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Thursday, 19 September 2013

Planting Trees and Asparagus Bed

First of all apologies to all my blogging friends for not frequenting or commenting on their blogs, my internet connection is a little difficult what with us having no electricity where we are still camping in Rozovets, Bulgaria, being dependent on the good will of the local bar to re-charge the laptop, but the connection there being extremely slow.  Whilst when in the nearby provincial town the connection is faster, but I'm limited in time until my battery runs out again.  So here come the latest news from the Rozovets project:

At the end of September we visited the plant sale at the Balkan Ecology Project in Shipka, about hour's drive north of us and purchased some plants for Vasko's land.  This is a great permaculture project run by an English family and their Bulgarian neighbours.  I might get around showing you some pics from there too some time soon.  Anyway, what we bought and subsequently planted is this:

A pea tree caragna brevispina.  This is a nitrogen fixing tree growing up to 20 metres high producing edible pea-like pods.  Although it grows quite tall, it is slender with light foliage and doesn't throw too much shade.

A Cornelian cherry cornus mas.  A shade tolerant shrub, small tree producing delicious cherry-like fruit.


A Japanese quince chaenomeles speciosa.  Another shade-tolerant shrub producing quince-like fruit.


Autumn olive elaeagnus umbellate.  A nitrogen fixing small tree producing delicious and nutritious berries in late autumn.


A sea buckthorn hippophae ramnoides. Another nitrogen fixing shrub which makes an excellent wind break and produces berries rich in vitamins and minerals.


2 chocolate vines akebia quinata.  A climber producing edible leaves and fruit.  The leaves make a good addition to the salad bowl, while the fruit has a delicate sweet flavour.  Can also be grown as a ground cover.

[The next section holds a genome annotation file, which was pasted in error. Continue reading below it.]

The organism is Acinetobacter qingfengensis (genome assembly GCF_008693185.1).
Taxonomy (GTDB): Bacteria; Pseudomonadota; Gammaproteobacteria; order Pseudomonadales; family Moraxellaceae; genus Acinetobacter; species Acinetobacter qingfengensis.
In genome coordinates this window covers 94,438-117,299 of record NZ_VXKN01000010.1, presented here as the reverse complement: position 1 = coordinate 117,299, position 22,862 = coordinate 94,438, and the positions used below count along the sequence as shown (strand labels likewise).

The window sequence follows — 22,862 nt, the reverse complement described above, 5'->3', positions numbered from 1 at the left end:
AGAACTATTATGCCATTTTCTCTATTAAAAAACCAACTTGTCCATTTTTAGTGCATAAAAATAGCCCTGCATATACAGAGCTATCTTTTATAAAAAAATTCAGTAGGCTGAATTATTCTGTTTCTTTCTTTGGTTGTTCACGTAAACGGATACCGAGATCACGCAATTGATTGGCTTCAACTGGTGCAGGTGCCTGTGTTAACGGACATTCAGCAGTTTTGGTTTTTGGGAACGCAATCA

A dewberry rubus caesius.  A small shrub which functions as a ground cover in shady areas, producing small edible berries.


We also bought some asparagus plants, the variety being 'Washington'.  We've seen them in Shipka and they grow to an enormous size.  It was recommended to keep them indoors over the winter before planting them, but as we have nowhere to put them we chanced it and made a nice 'lasagne bed' for them on a sunny spot.  We put cardboard mulch down, topped by cow shit and finally a thick layer collected from the pine forest above of a mixture of pine needles and horse shit.  We lined the bed with bottles of wine mostly consumed by ourselves during our stay, but as you can see, we still have some way to go...


Finally in the medicinal herb bed the liquorice is doing well (also purchased at the plant sale).


And the bits where we haven't planted anything in particular yet we have sown some green manure, such as in this case, buckwheat, which is growing rapidly and already in flower:




6 comments:

MikeH said...

Looks like you are settling in well, if the wine bottles be any indication. .

BTW, seabuckthorn plants are either male or female so you need a sexed pair.

You should be able to save seed from the buckwheat.

Regards,
Mike

Heiko said...

Hey Mike, how do I know if it's male or female. You may have noticed I haven't named my plants here yet, otherwise I might have a seriously confused plant...:)

LindyLou Mac said...

Just had a good catch up here. :)

sunflower said...

Where are you Heiko?
I'm missing your regular posts.
I really hope that you guys are okay and just too busy enjoying your land to bother with the computer!

Heiko said...

Hi Sunflower, we're still alive and well. We've been over-wintering in Ireland, but are about to head back to Italy.

Anonymous said...

Hi, I'm British (from Hertfordshire) and live in Bulgaria with my family...not too far from your project! We're really keen to learn more about permaculture. My wife does a blog http://annies--journal.blogspot.com/